T-cell reaction to local anaesthetics: relationship to angioedema and urticaria after subcutaneous application — patch testing and LTT in patients with adverse reaction to local anaesthetics

Authors


Pichler Institute of Immunology and Allergology, University Hospital, 3010 Bern, Switzerland.

Abstract

Background

Local anaesthetics are known to elicit T-cell reactions after epicutaneous application, namely contact dermatitis. In addition, adverse reactions like urticaria and angioedema are rather common after submucosal or subcutaneous injection. The pathogenesis of these side-effects, which appear frequently hours after application, is unknown, but thought to be not immunoglobulin E-mediated, since immediate skin tests are mostly negative.

Objectives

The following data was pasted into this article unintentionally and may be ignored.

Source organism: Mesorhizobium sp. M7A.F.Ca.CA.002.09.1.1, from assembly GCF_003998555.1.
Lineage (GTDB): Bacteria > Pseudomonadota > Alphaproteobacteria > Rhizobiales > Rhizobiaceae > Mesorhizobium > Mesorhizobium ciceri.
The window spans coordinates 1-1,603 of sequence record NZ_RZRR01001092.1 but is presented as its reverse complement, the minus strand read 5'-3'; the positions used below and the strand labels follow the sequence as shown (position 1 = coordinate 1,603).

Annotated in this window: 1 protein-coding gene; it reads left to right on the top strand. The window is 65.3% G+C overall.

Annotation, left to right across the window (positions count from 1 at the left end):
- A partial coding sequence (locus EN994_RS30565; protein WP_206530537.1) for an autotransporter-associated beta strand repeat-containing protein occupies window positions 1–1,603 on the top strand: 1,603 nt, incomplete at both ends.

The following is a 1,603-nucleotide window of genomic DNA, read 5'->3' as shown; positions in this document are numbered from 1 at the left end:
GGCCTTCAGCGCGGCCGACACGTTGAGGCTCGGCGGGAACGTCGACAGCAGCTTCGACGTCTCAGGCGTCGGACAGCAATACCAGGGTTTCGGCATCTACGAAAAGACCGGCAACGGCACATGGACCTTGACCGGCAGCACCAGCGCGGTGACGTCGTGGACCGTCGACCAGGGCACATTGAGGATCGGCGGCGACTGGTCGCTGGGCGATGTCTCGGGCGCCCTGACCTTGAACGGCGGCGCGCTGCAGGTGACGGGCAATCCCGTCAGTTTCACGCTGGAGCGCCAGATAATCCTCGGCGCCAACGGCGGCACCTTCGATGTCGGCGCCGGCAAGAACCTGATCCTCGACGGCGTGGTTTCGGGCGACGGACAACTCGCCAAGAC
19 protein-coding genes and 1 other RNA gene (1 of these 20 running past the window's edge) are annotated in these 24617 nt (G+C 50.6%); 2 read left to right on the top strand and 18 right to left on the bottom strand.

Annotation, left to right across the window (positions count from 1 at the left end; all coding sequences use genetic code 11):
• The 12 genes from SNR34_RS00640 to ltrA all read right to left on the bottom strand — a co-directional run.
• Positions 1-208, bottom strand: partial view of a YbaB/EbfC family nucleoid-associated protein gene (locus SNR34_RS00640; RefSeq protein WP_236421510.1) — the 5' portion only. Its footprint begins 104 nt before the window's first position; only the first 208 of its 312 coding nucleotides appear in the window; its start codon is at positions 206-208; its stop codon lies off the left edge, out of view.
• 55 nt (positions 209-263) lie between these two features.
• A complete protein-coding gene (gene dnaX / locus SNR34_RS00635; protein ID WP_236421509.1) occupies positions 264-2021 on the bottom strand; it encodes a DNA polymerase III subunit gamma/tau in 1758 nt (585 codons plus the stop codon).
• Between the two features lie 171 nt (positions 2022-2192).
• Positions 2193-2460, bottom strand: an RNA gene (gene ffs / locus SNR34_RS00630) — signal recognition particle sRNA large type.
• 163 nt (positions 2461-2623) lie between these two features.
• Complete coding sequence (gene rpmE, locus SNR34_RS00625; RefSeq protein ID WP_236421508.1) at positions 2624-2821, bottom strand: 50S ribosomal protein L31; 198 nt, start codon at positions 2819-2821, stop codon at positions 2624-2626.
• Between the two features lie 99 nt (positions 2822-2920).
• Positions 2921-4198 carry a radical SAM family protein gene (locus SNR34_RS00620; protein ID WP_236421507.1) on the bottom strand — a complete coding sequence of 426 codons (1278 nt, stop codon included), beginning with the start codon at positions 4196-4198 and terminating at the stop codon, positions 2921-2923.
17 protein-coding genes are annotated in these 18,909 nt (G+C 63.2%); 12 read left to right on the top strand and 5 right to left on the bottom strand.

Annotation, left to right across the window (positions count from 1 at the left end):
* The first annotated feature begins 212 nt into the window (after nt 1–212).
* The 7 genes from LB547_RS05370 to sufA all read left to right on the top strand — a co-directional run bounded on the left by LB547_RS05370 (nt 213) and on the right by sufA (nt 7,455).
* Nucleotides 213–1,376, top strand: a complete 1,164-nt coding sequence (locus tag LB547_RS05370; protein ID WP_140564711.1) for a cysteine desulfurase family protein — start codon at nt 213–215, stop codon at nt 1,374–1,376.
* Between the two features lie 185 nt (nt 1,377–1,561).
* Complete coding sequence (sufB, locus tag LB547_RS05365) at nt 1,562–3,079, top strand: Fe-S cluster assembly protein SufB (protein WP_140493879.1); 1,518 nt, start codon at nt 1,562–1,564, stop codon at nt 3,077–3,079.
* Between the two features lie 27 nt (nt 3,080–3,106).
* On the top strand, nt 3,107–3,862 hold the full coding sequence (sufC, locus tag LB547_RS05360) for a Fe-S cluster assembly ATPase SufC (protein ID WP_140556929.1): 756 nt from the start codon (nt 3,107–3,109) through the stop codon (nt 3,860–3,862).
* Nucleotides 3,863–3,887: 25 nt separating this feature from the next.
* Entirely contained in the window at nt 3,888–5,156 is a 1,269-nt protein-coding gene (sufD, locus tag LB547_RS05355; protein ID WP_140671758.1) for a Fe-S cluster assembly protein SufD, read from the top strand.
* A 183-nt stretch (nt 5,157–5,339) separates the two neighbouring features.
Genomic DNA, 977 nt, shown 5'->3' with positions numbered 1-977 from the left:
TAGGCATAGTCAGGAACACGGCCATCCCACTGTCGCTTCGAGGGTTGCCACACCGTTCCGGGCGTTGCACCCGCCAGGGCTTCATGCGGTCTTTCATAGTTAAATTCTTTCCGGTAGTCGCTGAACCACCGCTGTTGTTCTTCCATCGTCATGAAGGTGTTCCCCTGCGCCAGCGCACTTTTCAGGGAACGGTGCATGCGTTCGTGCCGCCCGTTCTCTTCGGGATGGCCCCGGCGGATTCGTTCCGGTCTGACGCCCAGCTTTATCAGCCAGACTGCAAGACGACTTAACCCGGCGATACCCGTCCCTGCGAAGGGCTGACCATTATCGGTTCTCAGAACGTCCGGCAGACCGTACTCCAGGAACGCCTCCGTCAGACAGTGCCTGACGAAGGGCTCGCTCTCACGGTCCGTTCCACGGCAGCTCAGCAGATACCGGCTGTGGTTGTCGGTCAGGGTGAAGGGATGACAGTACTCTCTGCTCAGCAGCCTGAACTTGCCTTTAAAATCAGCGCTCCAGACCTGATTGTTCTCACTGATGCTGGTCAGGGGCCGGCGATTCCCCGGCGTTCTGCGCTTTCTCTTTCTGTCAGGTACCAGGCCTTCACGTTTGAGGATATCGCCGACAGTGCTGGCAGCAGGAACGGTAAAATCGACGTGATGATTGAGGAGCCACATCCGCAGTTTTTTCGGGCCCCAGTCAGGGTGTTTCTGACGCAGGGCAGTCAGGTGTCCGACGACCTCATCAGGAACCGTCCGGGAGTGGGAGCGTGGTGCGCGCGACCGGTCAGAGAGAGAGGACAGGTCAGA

We investigated whether patients who developed urticaria and angioedema after subcutaneous application have a T-cell sensitization to local anaesthetics, which might be responsible for the symptoms.

Methods

Twenty patients with generalized and/or local cutaneous reactions after LA were examined with intradermal testing using a standard panel of six LAs and patch testing using between seven and nine LAs in vaseline and four LAs in PBS. In 10 patients, a lymphocyte transformation test (LTT) was performed.

Results

Only 2/20 patients had an immediate skin reaction (positive intradermal test), whereas 6/20 patients had a positive delayed skin reaction (positive patch test). In 6/10 subjects the LTT was positive.

Conclusions

Delayed appearance of urticaria and angioedema after subcutaneous application of local anaesthetics may be related to a T cell- mediated sensitization, which might be detected by patch testing or LTT.

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